QUEEN ELIZABETH'S DISLIKE Bede's " Certain Martyr"
The Archbishop of Liverpool, Mgr. Downey, uttered criticism of the way in which St. George's feast had been neglected in England since the Reformation. He pointed out that Queen Elizabeth had had a marked antipathy for St. George— though not for the dragon.
Mgr. Downey was speaking at a banquet in honour of the saint's feast day, which is reported elsewhere.
When two years ago he had the honour of speaking at that St. George's day banquet, said his Grace, he pointed out that Gibbon in the eighteenth century and Lord Rosebery in the nineteenth had confused the saint who was venerated throughout the whole Eastern Church as "the Great Martyr" with a villainous Arian bishop. George of Cappadocia, who for his multitudinous misdeeds was put to death by his flock more than half a century after the martyrdom of the real St. George.
Mr. Lloyd George was now to be added to the illustrious company in error. Gibbon, of course, set the ball rolling and his blunder constituted one of the most amazing cases of mistaken tdentFty on record.
It was explained only on the hypothesis that in this instance, as in' others, Gibbon allowed his anti-Christian prejudice to mould his presentation of history.
Psychologically he had always been prepared to believe the worst of anything or anyone Christian.
"Little is known of St. George for the simple reason that few records of the third century, in which he lived, have come down to us," said Mgr. Downey. "It is interesting to note, however, that St. Bede, the chronicler of the AngloSaxon Church, writing in the first half of the eighth century, records how he heard from a pilgrim returned from the Holy Land of a certain martyr called George, to whom a marble statue had been raised at Lydda. The reverence and honour in which he was held throughout the land is clear from many references to him in Shakespeare."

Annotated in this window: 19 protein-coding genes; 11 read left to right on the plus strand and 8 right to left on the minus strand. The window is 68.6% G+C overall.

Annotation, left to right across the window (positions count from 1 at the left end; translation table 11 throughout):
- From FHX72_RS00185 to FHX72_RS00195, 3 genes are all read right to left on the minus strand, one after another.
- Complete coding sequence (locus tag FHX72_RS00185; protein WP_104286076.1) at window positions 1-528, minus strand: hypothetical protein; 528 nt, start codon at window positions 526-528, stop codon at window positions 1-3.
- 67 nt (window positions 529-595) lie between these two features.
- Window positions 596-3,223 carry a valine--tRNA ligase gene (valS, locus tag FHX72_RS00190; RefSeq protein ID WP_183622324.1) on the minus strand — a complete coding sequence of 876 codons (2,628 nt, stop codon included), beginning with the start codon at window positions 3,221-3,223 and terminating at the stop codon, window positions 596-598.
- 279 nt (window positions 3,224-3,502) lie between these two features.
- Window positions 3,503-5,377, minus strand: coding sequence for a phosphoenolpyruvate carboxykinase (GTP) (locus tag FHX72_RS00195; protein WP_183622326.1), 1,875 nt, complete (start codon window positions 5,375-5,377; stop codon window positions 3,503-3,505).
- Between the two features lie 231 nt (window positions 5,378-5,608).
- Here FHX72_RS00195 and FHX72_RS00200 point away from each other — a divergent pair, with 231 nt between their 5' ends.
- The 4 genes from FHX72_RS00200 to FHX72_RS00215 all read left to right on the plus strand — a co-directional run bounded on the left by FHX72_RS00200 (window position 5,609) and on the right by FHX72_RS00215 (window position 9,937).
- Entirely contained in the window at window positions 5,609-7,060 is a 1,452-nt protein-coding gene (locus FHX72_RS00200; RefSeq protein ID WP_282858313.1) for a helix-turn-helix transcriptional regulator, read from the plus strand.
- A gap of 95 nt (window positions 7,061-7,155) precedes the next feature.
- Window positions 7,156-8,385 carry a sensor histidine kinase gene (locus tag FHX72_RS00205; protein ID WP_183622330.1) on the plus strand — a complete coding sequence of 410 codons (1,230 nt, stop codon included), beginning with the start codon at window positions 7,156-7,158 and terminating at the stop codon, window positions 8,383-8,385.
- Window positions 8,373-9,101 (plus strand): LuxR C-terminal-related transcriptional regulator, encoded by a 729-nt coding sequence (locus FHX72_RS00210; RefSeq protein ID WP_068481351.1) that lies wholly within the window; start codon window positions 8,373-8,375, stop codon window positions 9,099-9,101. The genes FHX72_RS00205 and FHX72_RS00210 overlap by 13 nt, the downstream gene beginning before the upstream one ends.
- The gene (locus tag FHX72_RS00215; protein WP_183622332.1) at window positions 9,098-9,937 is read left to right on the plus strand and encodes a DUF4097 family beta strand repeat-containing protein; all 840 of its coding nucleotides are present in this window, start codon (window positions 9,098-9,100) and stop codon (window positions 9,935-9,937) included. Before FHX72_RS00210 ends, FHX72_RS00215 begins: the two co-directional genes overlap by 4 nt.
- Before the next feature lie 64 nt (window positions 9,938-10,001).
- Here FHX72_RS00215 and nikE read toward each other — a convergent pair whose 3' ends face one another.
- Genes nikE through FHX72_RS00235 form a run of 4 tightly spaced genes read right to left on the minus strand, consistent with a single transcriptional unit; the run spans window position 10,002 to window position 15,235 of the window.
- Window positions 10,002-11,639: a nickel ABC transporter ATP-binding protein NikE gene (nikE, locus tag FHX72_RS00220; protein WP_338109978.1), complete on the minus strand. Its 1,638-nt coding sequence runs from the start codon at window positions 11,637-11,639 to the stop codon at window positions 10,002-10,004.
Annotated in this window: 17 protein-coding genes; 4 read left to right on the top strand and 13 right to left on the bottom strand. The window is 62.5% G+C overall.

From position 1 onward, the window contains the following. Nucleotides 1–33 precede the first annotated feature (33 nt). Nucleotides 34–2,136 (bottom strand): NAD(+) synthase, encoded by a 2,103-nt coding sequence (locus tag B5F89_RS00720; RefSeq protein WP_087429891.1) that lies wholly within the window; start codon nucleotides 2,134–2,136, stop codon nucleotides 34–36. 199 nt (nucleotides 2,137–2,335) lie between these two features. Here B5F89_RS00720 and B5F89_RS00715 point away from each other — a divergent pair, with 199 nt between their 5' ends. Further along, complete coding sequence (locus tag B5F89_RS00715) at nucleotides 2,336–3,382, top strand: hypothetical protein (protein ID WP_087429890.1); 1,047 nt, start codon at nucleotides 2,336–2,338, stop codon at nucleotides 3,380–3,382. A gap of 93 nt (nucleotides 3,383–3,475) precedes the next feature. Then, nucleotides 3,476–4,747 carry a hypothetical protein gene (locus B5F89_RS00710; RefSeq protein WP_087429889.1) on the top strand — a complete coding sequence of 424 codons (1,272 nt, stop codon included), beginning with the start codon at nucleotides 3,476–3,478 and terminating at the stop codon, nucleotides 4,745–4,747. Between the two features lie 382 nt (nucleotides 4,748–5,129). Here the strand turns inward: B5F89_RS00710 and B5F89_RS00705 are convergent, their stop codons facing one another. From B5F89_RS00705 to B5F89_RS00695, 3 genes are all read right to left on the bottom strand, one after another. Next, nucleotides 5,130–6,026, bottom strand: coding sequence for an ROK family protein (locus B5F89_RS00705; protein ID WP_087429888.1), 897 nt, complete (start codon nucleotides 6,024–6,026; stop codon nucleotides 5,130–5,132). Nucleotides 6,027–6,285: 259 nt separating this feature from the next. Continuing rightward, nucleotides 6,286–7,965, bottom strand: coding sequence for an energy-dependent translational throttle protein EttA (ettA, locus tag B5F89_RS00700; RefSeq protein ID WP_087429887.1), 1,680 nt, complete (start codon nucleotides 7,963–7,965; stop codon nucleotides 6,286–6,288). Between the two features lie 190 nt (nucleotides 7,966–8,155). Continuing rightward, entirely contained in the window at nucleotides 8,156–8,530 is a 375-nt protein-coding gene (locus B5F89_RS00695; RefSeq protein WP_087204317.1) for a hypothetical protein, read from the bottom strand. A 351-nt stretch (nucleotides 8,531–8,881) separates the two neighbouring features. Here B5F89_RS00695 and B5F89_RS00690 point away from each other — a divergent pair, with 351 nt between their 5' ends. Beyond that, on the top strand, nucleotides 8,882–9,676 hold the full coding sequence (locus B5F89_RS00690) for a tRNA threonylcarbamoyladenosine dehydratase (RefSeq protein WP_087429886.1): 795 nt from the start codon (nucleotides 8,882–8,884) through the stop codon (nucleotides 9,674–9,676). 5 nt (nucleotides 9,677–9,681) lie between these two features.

But there was sufficient evidence that St. George was associated with milder exploits and came to be regarded not merely as a patron of battles, but as a knight-errant against all evils and as a guardian of the peace.
Erasmus, the archbishop pointed out, at the beginning of the sixteenth century, in his Enchiridion, had said that it was customary among the faithful to pray to St. George for deliverance from one's enemies.
And as Erasmus himself had a plentiful crop of enemies who failed to circumvent him, he had presumably prayed to St. George. They did well to keep to the Shakespearean tradition and the ancient usage of the Church in England in invoking the aid of St. George as the heavenly protector of this realm.
The name George had always been popular in England and had been borne by many who had distinguished themselves in the service of their country.
They were reminded that it was the Christian name of their late beloved sovereign, who by his chivalrous qualities and noble life of consecrated service to his people, added to it a new lustre.